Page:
When Your Dog Follows You Everywhere, Are There Any Benefits For You?
Since the relationship between dogs and humans goes both ways, there are also numerous potential benefits to you.
Firstly, a loving and affectionate dog that always stays by your side can help prevent loneliness, helping to improve your overall mood. Dogs provide unconditional love and having a pet that always wants to be near you can help keep you positive even if you’re feeling down. And yes, they can pick up on that too.
Since dogs often follow you around craving activity, such as a walk, a game of fetch, or something else, it also is a benefit to humans because it gets you active as well. Studies have shown that even just brief interactions with your dog can reduce anxiety and improve your mood.
Dogs can even improve your overall health, as helping you exercise regularly will improve your heart health, reduce stress, and even potentially help detect certain diseases, such as cancer. And a big part of the reason dogs are called “man’s best friend” is because of their ability to understand your mood and cues like no one else can.
Of course, everything is best in moderation, and there are limits to what constitutes a healthy amount of following. But the line between “healthy” and “troubling” can often be hard to decipher. Let’s take a look.
Understanding When Your Dog’s Following Behavior Has Gone Too Far
A certain level of following and looking to you for cues and commands is healthy for any dog, and important for a good owner-pet relationship. But there are instances when a dog can follow you around too much, and an inability to separate from his owner can cause problems.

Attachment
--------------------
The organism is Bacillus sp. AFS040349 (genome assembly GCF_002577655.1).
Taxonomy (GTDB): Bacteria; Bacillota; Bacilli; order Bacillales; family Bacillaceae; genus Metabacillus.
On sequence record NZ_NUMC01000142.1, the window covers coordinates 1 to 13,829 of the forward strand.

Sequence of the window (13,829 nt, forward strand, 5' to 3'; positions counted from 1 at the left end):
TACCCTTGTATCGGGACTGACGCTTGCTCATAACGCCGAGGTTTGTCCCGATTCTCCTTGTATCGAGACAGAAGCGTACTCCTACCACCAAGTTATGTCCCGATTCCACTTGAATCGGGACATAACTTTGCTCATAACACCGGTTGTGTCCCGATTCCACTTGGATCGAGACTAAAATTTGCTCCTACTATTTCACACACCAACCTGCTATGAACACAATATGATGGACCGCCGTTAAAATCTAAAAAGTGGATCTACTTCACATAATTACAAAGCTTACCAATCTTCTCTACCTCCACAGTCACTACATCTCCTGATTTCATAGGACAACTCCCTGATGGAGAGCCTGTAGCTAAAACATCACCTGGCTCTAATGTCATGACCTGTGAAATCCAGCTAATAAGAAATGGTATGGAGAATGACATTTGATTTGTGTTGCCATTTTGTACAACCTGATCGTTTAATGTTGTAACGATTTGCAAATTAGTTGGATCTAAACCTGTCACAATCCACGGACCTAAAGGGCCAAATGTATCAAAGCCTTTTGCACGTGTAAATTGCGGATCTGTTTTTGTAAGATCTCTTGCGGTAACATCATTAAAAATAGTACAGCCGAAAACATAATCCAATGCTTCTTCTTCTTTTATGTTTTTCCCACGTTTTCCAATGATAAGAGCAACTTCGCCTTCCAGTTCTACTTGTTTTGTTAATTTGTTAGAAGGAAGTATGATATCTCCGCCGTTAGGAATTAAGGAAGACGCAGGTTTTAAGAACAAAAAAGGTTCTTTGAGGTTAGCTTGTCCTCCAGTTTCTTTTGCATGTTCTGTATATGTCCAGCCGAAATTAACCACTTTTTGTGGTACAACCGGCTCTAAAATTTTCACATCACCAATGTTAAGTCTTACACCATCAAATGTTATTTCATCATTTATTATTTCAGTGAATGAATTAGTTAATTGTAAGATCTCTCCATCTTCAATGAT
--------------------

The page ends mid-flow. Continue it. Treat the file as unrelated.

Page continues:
This is especially true if the dog has chosen one particular person to remain completely loyal to. It may get to the point that the dog is fearful or avoids all other humans. This could be because the dog was not properly socialized, or just has bonded too strongly with a single person. These dogs are at the highest risk for developing separation anxiety, as well as other behavioral problems, such as fear aggression.
Separation anxiety can be a serious problem for your dog and affect your relationship as well, as the animal may become more of a burden on you to worry about whenever you have to leave.
How To Tell If Your Dog Has Separation Anxiety
Separation anxiety in a dog comes with a set of poor behaviors. Here are some of the bad habits that may emerge if your dog is suffering from separation anxiety.
A common behavior in dogs with separation anxiety is to lash out through destructive behavior. In an effort to get your attention, to let you know they are displeased with you leaving, or simply to burn off their energy, dogs with separation anxiety may often damage things around the house, most often at entry and exit points such as doorways and windows.